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Out with the Old: Ring in the New Year with Cultural Cleaning Customs

Posted January 21, 2023 by Mike Lewis under Tips

Out with the Old: Ring in the New Year with Cultural Cleaning Customs


As the clock strikes midnight on New Year’s Eve, people around the world engage in various customs and traditions to usher in the new year with hope, prosperity, and a fresh start. Among these customs, cleaning plays a significant role, symbolizing the removal of the old and making way for the new. In this article, I will explore the fascinating world of cultural cleaning customs celebrated during the New Year, shedding light on their origins, symbolism, and the deeper meanings behind these age-old practices.

Shaking Off the Dust: Cleaning Traditions for the New Year

Japanese Osouji

In Japan, the tradition of “osouji” (大掃除), or “big cleaning,” is an integral part of the New Year celebrations. This custom involves a thorough cleaning of the entire house, from top to bottom, in preparation for the new year. The Japanese believe that starting the year with a clean and decluttered environment invites good luck and positive energy.

The osouji tradition has its roots in the Shinto religion, which emphasizes purification and cleanliness. During this time, Japanese households remove dust, clutter, and unnecessary items, symbolizing the elimination of misfortunes and negative energy from the previous year. The act of cleaning is seen as a way to welcome the new year with a fresh and pure mindset.

Chinese Spring Cleaning

The Chinese New Year, also known as the Lunar New Year, is celebrated with a grand cleaning tradition called “Spring Cleaning” (春節大掃除). This custom is observed not only in China but also in other East and Southeast Asian countries with significant Chinese cultural influences.

The Spring Cleaning ritual involves a thorough cleaning of the entire home, from sweeping and mopping floors to wiping down surfaces and cleaning windows. The act of cleaning is believed to remove any lingering bad luck or negative energy from the previous year, making way for good fortune and prosperity in the new year.

One notable aspect of the Chinese Spring Cleaning tradition is the use of specific colors and symbols. Red is considered an auspicious color, and decorations featuring red lanterns, calligraphy, and paper cuttings are commonly displayed to attract good luck.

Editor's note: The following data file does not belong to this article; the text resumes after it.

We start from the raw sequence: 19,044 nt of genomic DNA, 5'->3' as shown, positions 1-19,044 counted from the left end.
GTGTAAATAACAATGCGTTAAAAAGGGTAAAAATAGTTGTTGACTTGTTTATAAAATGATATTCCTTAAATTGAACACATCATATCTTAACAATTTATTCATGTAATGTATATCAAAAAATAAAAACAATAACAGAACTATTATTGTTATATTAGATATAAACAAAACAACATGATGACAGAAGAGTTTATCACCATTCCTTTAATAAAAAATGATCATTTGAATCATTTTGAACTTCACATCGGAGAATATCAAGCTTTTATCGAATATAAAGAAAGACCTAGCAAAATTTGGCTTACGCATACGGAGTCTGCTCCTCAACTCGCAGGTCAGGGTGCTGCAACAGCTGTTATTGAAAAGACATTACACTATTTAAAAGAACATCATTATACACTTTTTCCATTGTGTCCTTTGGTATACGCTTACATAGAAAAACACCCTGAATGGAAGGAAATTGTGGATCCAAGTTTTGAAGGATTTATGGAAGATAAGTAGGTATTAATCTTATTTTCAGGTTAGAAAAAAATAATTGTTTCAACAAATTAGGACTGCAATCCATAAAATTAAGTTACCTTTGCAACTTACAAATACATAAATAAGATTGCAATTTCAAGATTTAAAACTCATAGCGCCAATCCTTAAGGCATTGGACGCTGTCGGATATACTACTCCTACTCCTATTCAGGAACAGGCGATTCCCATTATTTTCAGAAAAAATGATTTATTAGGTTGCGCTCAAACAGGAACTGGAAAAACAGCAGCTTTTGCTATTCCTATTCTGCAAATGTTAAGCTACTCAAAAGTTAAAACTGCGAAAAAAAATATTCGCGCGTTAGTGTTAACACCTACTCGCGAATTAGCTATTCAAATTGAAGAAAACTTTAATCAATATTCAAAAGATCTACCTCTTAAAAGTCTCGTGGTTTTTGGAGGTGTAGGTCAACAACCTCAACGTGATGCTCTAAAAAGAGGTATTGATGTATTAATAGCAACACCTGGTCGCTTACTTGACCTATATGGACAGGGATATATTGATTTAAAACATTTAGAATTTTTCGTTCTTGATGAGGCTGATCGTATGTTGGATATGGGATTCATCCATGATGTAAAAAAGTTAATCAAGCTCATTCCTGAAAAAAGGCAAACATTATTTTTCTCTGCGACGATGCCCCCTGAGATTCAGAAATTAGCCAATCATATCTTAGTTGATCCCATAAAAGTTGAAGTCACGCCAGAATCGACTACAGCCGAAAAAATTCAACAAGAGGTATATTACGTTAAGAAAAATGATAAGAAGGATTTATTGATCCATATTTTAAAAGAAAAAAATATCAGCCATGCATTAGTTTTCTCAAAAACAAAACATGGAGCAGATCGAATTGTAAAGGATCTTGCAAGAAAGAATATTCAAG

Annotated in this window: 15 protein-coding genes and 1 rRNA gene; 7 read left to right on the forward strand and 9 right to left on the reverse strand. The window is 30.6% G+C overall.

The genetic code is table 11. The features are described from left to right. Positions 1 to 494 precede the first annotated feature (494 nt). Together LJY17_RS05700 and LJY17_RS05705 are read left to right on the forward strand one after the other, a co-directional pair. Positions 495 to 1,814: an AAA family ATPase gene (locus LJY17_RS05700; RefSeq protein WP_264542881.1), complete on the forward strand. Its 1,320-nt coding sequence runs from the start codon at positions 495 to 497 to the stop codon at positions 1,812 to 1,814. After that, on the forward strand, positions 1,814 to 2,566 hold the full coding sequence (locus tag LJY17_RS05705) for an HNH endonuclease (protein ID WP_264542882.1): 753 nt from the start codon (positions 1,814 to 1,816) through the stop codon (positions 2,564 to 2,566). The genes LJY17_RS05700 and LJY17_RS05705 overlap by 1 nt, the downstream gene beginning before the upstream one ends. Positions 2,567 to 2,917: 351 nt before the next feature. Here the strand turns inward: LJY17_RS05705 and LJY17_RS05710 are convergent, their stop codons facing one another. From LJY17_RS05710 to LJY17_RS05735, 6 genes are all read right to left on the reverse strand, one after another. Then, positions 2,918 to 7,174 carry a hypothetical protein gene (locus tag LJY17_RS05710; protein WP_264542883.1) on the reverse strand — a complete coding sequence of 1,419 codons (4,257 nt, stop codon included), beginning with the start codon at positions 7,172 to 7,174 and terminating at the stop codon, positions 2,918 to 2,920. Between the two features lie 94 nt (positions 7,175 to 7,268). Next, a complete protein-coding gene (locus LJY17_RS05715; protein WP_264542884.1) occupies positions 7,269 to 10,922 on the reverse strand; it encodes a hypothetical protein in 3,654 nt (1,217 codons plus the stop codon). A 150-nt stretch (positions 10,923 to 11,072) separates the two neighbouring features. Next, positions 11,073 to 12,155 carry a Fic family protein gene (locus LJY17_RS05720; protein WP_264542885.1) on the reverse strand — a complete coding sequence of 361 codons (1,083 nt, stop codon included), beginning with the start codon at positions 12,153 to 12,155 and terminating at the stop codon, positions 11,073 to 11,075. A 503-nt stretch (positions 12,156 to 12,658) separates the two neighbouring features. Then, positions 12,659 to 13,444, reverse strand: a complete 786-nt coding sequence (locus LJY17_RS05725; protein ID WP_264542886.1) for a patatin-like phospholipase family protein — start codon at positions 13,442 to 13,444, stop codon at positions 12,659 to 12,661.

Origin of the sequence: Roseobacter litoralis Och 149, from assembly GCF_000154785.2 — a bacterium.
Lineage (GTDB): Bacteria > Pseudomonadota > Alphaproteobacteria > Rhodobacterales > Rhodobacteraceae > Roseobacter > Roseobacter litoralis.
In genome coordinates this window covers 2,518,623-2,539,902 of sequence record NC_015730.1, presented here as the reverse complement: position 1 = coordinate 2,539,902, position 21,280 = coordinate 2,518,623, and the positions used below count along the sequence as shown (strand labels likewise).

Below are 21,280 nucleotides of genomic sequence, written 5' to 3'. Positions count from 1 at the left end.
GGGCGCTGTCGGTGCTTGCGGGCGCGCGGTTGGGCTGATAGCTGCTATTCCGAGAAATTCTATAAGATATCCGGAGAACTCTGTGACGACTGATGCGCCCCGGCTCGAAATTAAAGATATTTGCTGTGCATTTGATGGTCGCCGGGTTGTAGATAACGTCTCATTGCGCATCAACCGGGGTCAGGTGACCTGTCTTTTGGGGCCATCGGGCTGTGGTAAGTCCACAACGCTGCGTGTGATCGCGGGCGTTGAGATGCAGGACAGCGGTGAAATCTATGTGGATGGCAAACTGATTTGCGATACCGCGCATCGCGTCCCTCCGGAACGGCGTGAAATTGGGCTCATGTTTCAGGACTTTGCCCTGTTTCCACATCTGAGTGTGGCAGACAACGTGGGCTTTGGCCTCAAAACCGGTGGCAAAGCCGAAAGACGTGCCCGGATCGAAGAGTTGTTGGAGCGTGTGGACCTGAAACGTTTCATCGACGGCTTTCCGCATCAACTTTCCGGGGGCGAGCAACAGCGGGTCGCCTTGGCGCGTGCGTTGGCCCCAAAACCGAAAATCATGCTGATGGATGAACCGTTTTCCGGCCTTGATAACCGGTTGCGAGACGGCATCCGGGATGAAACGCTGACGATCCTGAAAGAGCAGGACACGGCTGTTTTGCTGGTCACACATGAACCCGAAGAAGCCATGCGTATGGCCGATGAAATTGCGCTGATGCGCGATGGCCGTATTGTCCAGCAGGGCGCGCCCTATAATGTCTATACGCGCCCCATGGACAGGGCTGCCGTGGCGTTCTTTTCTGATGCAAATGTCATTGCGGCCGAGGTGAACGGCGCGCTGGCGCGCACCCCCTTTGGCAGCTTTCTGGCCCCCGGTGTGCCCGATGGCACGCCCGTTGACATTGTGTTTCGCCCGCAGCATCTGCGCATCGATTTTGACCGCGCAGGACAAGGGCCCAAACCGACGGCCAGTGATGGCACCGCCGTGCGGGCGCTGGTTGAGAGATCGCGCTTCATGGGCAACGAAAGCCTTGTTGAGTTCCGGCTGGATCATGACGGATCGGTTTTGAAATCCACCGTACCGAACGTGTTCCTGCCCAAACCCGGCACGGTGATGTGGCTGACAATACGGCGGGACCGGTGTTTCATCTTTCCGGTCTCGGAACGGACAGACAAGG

Scottish Hogmanay Cleaning

In Scotland, the Hogmanay celebrations (the Scottish New Year) are accompanied by a tradition of deep cleaning. This custom involves thoroughly cleaning the house, including sweeping out any ashes from the fireplace and scrubbing the floors and surfaces.

The Scottish believed that starting the new year with a clean and tidy home would bring good luck and prosperity. Additionally, they would ensure that all debts were settled before the new year, symbolizing a fresh start and a clean slate.

Sweeping Away the Past: Symbolism and Meaning

Behind these cultural cleaning customs lies a deep symbolism and meaning that transcends mere practical cleanliness. The act of cleaning represents a metaphorical cleansing of the past, a shedding of the old to make way for the new.

In many cultures, the new year is seen as a time of renewal, a chance to start anew with a clean slate. By physically cleaning and decluttering their homes, people symbolically purge themselves of the negative experiences, mistakes, and misfortunes of the previous year, creating space for positive energy and new beginnings.

Furthermore, these cleaning rituals often carry spiritual and religious significance. In some traditions, cleaning is seen as a way to honor deities or ancestors, inviting their blessings and protection for the upcoming year.

Embracing the New: Incorporating Cultural Cleaning Customs

As we step into a new year, embracing cultural cleaning customs can be a powerful way to connect with our roots, honor traditions, and foster a sense of renewal and fresh beginnings. Here are some practical ways to incorporate these customs into your own New Year celebrations:

  1. Set aside time for deep cleaning: Dedicate a specific day or period before the new year to thoroughly clean your home, removing clutter, and creating a fresh and organized space.

  2. Involve the whole family: Make cleaning a family affair, where everyone contributes to the process. This not only lightens the workload but also instills a sense of unity and shared responsibility.

  3. Incorporate symbolic elements: Incorporate traditional elements, such as burning incense, displaying auspicious decorations, or using specific cleaning tools or materials that hold cultural significance.

  4. Reflect and let go: As you clean, consciously reflect on the past year’s challenges, disappointments, and negative experiences. Use the act of cleaning as a symbolic way to let go of these burdens and embrace a fresh start.

  5. Create new traditions: While honoring cultural traditions, feel free to adapt and create your own personal rituals or customs that resonate with your values and beliefs.


Cultural cleaning customs for the New Year are more than just practical routines; they are deeply rooted in symbolism, spirituality, and a universal desire for renewal and fresh beginnings. By embracing these traditions, we not only honor our cultural heritage but also tap into the collective human experience of seeking hope, prosperity, and a clean slate as we embark on a new chapter.

So, as the clock strikes midnight on New Year’s Eve, let us join together in the act of cleaning, shedding the remnants of the past year and welcoming the new with open arms and a cleansed environment, both physically and metaphorically.

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